The Roman Republic conquered and assimilated its neighbours on the peninsula, in some cases through the establishment of federations, the Republic expanded and conquered parts of Europe, North Africa and the Middle East. By the first century BC, the Roman Empire emerged as the dominant power in the Mediterranean Basin and became the leading cultural and religious centre of Western civilisation, inaugurating the Pax Romana, a period of more than 200 years during which Italy's technology, economy and literature flourished. Italy remained the metropole of the Roman Empire; the legacy of the Roman Empire endured its fall and can be observed in the global distribution of culture, governments and the Latin script. During the Early Middle Ages, Italy endured sociopolitical collapse and barbarian invasions, but by the 11th century, numerous rival city-states and maritime republics in the northern and central regions of Italy, rose to great prosperity through shipping and banking, laying the groundwork for modern capitalism.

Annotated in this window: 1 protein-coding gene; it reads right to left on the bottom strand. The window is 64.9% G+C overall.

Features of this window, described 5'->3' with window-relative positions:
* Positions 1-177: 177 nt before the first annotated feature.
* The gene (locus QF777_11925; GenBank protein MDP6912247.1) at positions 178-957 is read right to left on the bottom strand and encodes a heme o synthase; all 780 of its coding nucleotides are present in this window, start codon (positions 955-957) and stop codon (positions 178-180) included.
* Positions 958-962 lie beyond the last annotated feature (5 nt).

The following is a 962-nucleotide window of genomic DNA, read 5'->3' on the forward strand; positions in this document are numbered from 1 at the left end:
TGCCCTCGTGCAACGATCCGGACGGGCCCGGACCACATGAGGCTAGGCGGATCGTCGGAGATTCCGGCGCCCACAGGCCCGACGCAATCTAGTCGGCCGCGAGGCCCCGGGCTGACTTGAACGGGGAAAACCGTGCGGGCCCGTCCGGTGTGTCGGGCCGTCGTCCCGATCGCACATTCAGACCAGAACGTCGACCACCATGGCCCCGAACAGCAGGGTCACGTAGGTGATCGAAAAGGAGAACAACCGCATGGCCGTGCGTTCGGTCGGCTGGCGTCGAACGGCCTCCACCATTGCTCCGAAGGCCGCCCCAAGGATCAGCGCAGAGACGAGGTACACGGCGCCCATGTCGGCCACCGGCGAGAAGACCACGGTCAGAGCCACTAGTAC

These independent statelets served as Europe's main trading hubs with Asia and the Near East enjoying a greater degree of democracy than the larger feudal monarchies that were consolidating throughout Europe. The Renaissance began in Italy and spread to the rest of Europe, bringing a renewed interest in humanism, science and art. Italian culture flourished, producing famous scholars and polymaths such as Michelangelo, Leonardo da Vinci, Raphael and Machiavelli. During the Middle Ages, Italian explorers such as Marco Polo, Christopher Columbus, Amerigo Vespucci, John Cabot and Giovanni da Verrazzano discovered new routes to the Far East and the New World, helping to usher in the European Age of Discovery. Italy's commercial and political power waned with the opening of trade routes that bypassed the Mediterranean. Centuries of infighting between the Italian city-states, such as the Italian Wars of the 15th and 16th centuries, left the region fragmented, it was subsequently conquered and further divided by European powers such as France and Austria.